In Highland tradition God is regarded both in Himself and in His Three Persons as a Chief and Ard Righ, with personal tied to His people. It is after the manner of a chieftain, of a hero, or of a prince of royal feasting – a link with the world of the saga and the heaven of the nobles, and a more full version of the Agape of the Son of God. There is an immanence here, quite without parallel in English Christianity.
The paragraph above reminds us how different cultures and peoples have approached their understanding of God. Each has found ways to incorporate their understanding of God, with how they live as a people. This has led to different forms of worship, theology and spiritual traditions. This Highland understanding of God is perhaps best understood through Psalm 29: 3-8.
The voice of the Lord is over the waters;
the God of glory thunders,
the Lord, over mighty waters.
The voice of the Lord is powerful;
the voice of the Lord is full of majesty.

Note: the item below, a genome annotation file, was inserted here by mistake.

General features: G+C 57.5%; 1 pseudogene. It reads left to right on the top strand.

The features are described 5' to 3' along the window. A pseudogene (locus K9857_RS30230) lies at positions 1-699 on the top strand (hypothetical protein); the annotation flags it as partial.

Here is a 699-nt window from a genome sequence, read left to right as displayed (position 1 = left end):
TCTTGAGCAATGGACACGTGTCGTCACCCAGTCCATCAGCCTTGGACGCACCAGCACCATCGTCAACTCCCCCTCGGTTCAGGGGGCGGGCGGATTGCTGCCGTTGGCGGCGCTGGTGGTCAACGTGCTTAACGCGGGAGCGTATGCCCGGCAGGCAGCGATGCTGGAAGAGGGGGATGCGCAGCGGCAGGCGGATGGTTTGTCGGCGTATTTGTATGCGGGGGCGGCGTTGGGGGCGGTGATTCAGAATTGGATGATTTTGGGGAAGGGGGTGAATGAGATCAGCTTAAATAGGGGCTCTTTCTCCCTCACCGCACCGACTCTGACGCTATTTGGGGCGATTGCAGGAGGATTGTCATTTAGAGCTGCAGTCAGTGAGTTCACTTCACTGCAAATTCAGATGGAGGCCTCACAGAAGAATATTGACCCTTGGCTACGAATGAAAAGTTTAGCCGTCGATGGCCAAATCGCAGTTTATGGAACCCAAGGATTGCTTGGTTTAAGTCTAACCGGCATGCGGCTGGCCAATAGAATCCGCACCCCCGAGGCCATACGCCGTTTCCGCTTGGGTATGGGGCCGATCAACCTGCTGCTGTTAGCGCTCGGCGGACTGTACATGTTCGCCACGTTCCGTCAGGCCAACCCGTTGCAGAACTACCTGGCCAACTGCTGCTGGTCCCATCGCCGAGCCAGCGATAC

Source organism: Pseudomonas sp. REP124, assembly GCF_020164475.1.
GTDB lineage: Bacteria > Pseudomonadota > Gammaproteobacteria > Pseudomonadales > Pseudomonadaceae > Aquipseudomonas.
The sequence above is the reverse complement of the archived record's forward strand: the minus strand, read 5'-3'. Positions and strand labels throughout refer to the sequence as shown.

The voice of the Lord breaks the cedars;
the Lord breaks the cedars of Lebanon.
He makes Lebanon skip like a calf,
and Sirion like a young wild ox.
The voice of the Lord flashes forth flames of fire.
The voice of the Lord shakes the wilderness;
the Lord shakes the wilderness of Kadesh.
A Highland Prayer
Chief of the mountain and Chief of the plain,
Chief of the river and Chief of the main,
Chief of the sunlight, the rainbow, the rain:
O my Chief, hear my prayer.
Chief of the fishes and Chief of the herds,
Chief of the creatures and Chief of the birds,
Chief of the singing, the echoes, the words:
O my Chief, grant Thy care.
Chief of the island and Chief of the land,
Chief of the highland and Chief of the strand,
Chief of the skyland and Chief of the sand:
O my Chief everywhere.
Chief of the planet and Chief of the height,
Chief of the moon, mottled Star-Chief of might,
Chief of the morning and glittering light:
O my Chief jewelled fair.
From Celtic Daily Prayer Book Two: Farther Up and Farther In, 2015.